Letter: Criticism of CA board on senior discounts was misguided

January 30, 2012

Recently, a letter to the editor appeared concerning the Columbia Association's adoption of a policy regarding senior discounts. In my opinion, the letter contains misrepresentations directed at CA staff and indirectly at the Board of Directors.

What readers don't know is what happened "behind the scene."

First, let me say this is from my perspective and represents my personal opinion. While I am not writing as the board chairman, I believe I may be speaking for many others on the board and in senior management.

One of the questions we have been asking this year when presented with proposals is "what's the problem we are trying to solve?" In case of the 10 percent discount, there was quite a bit of discussion and testimony from board members, staff, representatives from the Senior Advisory committee and from residents. The "problem" that seemed to surface did not include falling senior membership, lack of seniors participating in CA programs and activities, or a lack of needs-based discounts available to seniors.

What we did see was increasing numbers of seniors joining CA, participation of seniors in a variety of available programs and need-based discounts to seniors (and, yes, others) amounting in some cases to over 50 percent.

What problems did we see?

• Lack of programming specifically targeted to seniors.

• Difficulty in negotiating CA's website to search for senior programs.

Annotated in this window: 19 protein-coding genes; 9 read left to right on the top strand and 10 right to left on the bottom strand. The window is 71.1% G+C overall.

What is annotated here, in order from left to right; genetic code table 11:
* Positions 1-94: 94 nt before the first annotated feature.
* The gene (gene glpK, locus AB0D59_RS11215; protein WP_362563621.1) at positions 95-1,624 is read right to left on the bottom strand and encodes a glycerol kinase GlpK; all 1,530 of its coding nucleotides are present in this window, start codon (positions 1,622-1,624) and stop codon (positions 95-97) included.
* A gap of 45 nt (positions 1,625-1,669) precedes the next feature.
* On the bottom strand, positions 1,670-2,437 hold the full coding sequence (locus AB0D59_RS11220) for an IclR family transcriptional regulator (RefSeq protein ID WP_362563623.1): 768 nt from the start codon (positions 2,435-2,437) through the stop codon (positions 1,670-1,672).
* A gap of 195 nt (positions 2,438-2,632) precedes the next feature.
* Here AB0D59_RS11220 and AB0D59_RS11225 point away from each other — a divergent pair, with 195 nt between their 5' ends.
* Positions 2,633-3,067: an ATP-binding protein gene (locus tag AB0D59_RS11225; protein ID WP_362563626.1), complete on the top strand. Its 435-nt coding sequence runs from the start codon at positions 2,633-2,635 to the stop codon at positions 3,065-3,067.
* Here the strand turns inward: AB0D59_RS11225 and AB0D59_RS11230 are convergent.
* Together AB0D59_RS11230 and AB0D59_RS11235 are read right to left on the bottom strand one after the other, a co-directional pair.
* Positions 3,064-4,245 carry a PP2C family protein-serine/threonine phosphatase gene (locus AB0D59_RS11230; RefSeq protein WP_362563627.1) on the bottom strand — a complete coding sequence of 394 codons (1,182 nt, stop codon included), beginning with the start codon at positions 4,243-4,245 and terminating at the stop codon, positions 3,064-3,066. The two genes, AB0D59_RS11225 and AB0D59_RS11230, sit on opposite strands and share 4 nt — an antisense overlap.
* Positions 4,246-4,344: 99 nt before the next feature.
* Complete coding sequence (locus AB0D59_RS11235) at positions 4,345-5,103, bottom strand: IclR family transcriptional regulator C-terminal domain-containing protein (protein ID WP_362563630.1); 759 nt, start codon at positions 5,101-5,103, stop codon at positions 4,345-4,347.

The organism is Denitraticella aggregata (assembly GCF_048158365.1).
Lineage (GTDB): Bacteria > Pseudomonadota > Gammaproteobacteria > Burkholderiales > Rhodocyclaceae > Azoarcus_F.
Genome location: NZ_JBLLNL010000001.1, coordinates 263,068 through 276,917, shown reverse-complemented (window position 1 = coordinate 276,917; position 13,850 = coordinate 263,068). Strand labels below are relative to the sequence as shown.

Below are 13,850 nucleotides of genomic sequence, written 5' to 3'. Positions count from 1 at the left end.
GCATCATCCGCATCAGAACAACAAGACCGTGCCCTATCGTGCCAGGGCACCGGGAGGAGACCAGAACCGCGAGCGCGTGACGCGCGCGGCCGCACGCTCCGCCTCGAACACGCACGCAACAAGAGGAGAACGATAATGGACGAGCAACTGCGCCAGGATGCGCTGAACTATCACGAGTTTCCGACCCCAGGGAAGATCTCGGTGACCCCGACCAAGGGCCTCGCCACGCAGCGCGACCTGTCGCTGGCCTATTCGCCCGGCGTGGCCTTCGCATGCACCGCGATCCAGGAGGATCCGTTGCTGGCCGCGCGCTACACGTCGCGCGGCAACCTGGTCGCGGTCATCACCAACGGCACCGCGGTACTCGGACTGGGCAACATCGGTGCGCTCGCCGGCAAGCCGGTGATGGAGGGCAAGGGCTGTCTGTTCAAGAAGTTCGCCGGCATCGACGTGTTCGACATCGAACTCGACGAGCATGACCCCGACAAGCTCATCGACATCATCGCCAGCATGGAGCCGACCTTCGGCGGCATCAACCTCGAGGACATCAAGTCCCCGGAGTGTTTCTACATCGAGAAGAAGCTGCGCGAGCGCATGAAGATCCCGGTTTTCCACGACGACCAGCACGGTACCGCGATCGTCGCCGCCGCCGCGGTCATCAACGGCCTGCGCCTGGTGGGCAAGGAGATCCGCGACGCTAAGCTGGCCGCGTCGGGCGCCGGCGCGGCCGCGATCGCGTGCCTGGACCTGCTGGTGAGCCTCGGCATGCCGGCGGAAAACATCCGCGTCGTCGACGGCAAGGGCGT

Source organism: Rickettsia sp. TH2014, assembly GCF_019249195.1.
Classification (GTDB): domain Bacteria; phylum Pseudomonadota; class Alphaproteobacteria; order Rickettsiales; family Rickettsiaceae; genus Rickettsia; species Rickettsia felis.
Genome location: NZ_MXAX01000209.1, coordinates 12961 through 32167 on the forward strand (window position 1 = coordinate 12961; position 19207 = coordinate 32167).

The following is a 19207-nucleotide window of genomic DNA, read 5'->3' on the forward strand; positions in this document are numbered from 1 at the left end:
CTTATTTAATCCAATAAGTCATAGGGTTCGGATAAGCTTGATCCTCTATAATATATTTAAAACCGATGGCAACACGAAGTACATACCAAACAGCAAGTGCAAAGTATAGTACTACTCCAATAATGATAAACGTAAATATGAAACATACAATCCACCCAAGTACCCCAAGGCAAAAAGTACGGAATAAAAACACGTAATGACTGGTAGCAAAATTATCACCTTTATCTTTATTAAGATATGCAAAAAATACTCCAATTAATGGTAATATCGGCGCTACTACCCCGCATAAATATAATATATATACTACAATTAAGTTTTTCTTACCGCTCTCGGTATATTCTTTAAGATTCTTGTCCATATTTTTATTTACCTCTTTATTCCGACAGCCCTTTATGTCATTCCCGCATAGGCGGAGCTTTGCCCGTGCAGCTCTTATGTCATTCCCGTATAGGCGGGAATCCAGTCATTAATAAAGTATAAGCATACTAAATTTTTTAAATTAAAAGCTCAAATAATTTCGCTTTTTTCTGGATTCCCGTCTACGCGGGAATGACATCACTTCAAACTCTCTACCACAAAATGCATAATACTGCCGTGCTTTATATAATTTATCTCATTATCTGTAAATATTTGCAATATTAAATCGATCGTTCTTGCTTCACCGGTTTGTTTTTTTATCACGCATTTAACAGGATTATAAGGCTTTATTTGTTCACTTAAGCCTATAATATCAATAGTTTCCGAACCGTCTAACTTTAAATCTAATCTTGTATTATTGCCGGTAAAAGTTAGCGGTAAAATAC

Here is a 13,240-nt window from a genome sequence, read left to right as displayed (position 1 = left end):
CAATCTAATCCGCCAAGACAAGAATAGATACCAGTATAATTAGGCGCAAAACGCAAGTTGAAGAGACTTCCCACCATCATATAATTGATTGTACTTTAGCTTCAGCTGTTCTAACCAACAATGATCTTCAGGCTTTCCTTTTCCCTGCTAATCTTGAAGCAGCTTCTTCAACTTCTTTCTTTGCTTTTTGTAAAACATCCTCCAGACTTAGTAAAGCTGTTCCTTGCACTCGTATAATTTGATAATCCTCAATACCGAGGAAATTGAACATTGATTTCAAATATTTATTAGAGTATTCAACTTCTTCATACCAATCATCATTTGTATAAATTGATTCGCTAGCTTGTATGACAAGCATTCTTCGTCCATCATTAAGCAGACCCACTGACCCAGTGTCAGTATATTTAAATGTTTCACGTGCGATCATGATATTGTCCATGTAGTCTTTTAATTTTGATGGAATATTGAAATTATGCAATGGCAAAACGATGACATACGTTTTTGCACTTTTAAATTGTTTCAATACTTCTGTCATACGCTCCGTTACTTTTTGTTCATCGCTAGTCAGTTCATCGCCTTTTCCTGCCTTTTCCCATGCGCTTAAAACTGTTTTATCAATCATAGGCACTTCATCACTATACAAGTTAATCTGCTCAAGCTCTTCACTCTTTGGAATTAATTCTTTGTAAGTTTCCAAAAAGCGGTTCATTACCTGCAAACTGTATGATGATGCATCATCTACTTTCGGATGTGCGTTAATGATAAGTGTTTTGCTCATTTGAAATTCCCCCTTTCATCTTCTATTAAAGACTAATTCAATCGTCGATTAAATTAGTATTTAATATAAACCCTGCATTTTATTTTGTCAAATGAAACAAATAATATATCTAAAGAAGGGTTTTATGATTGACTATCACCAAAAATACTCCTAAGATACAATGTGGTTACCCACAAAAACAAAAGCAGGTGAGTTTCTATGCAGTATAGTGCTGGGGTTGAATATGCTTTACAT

• A need for more targeted marketing about what programs and services CA has to offer for seniors.

Accordingly, staff has been instructed to address each.

In addition, the language of the motion that was passed authorizes staff to offer discounts to seniors of at least 10 percent — there is no constraint on offering higher discounts specifically for seniors.

There are those who wanted the 10 percent discount to be tacked on to any program or other discount being offered. The majority of the board chose not to adopt that as policy. The reason, for some, is that unrealized revenues from discounts has to be offset from somewhere else. One board member suggested (although the suggestion may not have been serious) that staffing could be reduced to allow for additional discounts.

Well, I for one see a reduction in staffing resulting in a reduction in service to all residents. Nor, In my opinion, would such a discount have been fiscally responsible for me, as a board member, to support.

Finally, the majority of the board did not see the need to unilaterally add another 10 percent to existing discounts for seniors. To blame staff or accuse staff of "fraud" is a heady accusation for being on the losing side of a board vote.

Trying to convince a Board of Directors to adopt a solution for a problem that the board doesn't believe exists and then laying accusations against staff for that proposal's failure to pass a board vote is … well, uncivil. Most of us on the board, to borrow a phrase, choose civility.

Michael Cornell

River Hill Representative


Columbia Association Board of Directors

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